Why is the problem of right-sizing so severe and hard to solve? In its majority, cloud computing is delivered in the form of virtual machines (VMs), which are not very flexible in terms of vertical scaling. Often, you'll need to move your workload to a completely new VM for adjusting the available resource limit within a single instance. The migration process is not automated, thus complex, time-consuming, and even can cause a downtime. So you are forced to get a bigger VM than you really need now, just in case your application will require more resources in the near future.
The vertical scaling step for virtual machines at many cloud service providers is rather big (every new machine is twice larger than previous). And the pricing policy is directly tied to the size of the ordered VM regardless of the real consumption, so financial losses can be significant. In addition, some cloud vendors can oversell your allocated but idle resources to other customers. Suchwise, you are paying for resources but not protected from performance degradation.
To sum up, lack of right-sizing has two main consequences:
- overallocation leads to inefficient utilization of the cloud infrastructure and overpayment for resources that are not actually used
- underallocation results in resource shortage that causes performance issues or even downtime of the hosted projects, and thus leads to poor end user experience, missed clients and revenue losses
Now, as we are aware of the issue's roots and its consequences, let's analyze how to find that sweet spot between overallocation and resource shortage. You've may already pick up from the problem description that manual right-sizing is not a foolproof solution. So we are going to rely on the tools offered by modern cloud hosting providers to automate the process.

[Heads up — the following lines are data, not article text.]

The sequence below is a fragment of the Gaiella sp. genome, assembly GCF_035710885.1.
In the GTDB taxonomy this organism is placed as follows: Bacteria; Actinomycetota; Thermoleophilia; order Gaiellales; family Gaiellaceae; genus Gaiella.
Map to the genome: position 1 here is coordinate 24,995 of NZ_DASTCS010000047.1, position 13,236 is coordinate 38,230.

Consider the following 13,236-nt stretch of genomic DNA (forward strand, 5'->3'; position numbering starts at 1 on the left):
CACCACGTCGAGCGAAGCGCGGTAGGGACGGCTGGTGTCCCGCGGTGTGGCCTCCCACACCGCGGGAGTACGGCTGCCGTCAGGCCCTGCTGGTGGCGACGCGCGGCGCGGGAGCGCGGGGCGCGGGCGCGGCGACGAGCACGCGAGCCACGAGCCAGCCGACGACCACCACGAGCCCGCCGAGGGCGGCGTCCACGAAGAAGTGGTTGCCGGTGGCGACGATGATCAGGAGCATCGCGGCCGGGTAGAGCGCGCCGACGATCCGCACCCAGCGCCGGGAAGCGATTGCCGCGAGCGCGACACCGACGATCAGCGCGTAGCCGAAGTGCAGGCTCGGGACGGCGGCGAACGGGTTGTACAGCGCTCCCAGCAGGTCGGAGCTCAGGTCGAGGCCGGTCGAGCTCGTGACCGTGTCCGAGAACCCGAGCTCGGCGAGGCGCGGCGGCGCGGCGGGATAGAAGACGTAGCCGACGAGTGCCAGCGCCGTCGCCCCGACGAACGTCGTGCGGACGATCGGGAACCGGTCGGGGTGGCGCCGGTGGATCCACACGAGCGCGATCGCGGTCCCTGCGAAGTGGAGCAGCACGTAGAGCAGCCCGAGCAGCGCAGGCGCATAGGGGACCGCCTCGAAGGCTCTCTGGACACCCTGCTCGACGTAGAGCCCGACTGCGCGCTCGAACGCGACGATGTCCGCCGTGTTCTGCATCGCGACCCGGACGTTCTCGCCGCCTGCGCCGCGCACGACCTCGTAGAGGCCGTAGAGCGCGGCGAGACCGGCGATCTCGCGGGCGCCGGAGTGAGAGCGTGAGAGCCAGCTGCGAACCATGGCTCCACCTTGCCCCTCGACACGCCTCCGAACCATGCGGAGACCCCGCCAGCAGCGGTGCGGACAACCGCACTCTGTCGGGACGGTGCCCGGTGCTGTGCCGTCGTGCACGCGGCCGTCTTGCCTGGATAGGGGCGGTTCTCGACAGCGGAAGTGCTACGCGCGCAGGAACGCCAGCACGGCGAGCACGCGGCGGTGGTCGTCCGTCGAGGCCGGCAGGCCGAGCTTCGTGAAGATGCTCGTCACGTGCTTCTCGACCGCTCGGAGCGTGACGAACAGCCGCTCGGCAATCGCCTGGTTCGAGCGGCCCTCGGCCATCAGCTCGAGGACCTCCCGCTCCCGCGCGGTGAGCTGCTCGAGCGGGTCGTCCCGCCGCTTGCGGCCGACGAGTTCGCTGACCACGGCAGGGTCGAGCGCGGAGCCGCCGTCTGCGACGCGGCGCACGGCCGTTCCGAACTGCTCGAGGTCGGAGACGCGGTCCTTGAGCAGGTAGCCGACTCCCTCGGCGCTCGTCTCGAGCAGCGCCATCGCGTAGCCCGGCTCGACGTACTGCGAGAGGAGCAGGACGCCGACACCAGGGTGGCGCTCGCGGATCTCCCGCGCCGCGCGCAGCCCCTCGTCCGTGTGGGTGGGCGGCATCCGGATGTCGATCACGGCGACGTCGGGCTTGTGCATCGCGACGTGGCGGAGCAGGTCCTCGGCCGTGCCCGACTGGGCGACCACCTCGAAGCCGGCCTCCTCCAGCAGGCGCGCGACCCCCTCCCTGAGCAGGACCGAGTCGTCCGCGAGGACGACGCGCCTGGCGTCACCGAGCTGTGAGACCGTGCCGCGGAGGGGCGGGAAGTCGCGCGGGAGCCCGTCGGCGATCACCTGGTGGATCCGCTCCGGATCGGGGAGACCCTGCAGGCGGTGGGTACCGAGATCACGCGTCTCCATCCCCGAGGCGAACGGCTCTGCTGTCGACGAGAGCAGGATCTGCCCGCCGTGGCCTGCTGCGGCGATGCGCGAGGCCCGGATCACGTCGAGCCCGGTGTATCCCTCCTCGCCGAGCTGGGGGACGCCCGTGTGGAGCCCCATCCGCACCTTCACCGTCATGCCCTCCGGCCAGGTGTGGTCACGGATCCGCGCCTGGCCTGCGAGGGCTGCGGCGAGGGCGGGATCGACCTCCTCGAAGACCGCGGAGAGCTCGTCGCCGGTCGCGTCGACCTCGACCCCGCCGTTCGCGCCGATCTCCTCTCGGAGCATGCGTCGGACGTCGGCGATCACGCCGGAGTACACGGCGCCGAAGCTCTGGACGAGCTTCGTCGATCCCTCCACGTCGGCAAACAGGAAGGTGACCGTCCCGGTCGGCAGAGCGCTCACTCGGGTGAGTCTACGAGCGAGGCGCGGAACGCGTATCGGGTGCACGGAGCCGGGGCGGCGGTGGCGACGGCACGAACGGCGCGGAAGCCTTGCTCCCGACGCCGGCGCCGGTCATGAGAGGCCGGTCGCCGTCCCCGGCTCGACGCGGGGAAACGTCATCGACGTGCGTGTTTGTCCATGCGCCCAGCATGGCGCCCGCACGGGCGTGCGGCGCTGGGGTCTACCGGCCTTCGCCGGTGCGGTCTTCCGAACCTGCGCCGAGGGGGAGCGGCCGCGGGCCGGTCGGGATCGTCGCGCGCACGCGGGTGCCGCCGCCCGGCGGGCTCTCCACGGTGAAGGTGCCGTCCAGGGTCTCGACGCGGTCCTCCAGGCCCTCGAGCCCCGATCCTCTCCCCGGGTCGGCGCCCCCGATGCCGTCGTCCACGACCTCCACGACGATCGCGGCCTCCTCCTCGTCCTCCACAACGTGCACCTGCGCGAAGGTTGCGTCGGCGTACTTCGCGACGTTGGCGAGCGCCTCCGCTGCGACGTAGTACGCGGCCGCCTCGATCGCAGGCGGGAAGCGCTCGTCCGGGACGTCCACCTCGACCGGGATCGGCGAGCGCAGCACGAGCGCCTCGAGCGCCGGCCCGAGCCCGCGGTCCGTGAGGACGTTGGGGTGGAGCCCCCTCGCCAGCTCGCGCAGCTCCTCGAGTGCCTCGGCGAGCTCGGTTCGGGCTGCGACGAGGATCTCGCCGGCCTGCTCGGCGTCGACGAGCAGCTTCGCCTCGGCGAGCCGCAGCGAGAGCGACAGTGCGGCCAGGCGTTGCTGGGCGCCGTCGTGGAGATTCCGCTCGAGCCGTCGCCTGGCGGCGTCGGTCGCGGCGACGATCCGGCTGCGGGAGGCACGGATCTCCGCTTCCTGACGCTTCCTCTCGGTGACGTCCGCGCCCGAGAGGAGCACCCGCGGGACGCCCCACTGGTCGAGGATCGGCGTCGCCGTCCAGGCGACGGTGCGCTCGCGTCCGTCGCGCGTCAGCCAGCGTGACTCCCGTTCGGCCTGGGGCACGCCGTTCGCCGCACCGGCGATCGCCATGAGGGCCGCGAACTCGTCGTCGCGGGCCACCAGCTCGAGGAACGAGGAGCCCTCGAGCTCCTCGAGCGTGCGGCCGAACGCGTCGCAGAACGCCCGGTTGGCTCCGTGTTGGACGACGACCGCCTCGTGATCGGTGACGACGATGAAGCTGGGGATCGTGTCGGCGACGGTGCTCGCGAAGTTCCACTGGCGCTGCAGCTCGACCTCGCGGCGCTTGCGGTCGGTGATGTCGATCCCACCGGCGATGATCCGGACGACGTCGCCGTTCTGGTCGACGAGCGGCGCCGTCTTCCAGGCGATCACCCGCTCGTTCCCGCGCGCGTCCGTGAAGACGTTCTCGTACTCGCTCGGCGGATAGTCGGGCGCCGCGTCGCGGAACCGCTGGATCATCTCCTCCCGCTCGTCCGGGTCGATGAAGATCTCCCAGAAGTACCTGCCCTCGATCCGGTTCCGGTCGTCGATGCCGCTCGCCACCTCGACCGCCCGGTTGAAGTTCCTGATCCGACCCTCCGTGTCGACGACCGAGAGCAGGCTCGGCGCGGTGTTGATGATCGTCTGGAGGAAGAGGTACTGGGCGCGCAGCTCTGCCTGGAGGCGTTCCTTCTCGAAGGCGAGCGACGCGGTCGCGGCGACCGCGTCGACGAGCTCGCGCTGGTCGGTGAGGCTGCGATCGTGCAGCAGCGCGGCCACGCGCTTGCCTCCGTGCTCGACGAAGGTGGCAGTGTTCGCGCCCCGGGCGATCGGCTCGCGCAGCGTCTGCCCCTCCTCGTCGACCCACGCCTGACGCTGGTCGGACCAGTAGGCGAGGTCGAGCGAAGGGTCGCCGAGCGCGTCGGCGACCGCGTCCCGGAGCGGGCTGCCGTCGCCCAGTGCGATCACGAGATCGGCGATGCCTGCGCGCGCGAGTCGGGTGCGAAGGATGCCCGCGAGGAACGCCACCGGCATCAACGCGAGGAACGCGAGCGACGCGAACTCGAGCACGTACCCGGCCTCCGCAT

Here are thе features you should aim for in order to automate the right-sizing of your project instances:
- First of all, the cloud hosting should be able to run containers with granular resource allocation. The smaller the resource increase step - the better, as it allows choosing the required instance size more precisely.
- Look for the modern cloud infrastructure, where unused resources are returned to the shared pool and thus are not charged. Such an approach (so called pay-per-use) allows to set high scaling limits and handle load spikes without constant overpayment.
- Automatic vertical scaling (adjusting the amount of resources within the same container on the fly) can help you to save a lot of time and efforts. Dynamic resource provisioning based on the application needs is the must-have feature for solving right-sizing problem in the best possible way.
With a cloud hosting provider that meets these requirements, you'll just need to set a maximum resource limit for your instance, and the right-sizing "magic" will be done automatically. So thorough investigation of the market while looking for the cloud provider that suits your needs is definitely worth your time. And don’t hesitate to request new technological and business solutions from your current hosting service providers, as the functionality to overcome the right-sizing problem is already available, and you have a full right to benefit from it.
Originally published on The New Stack.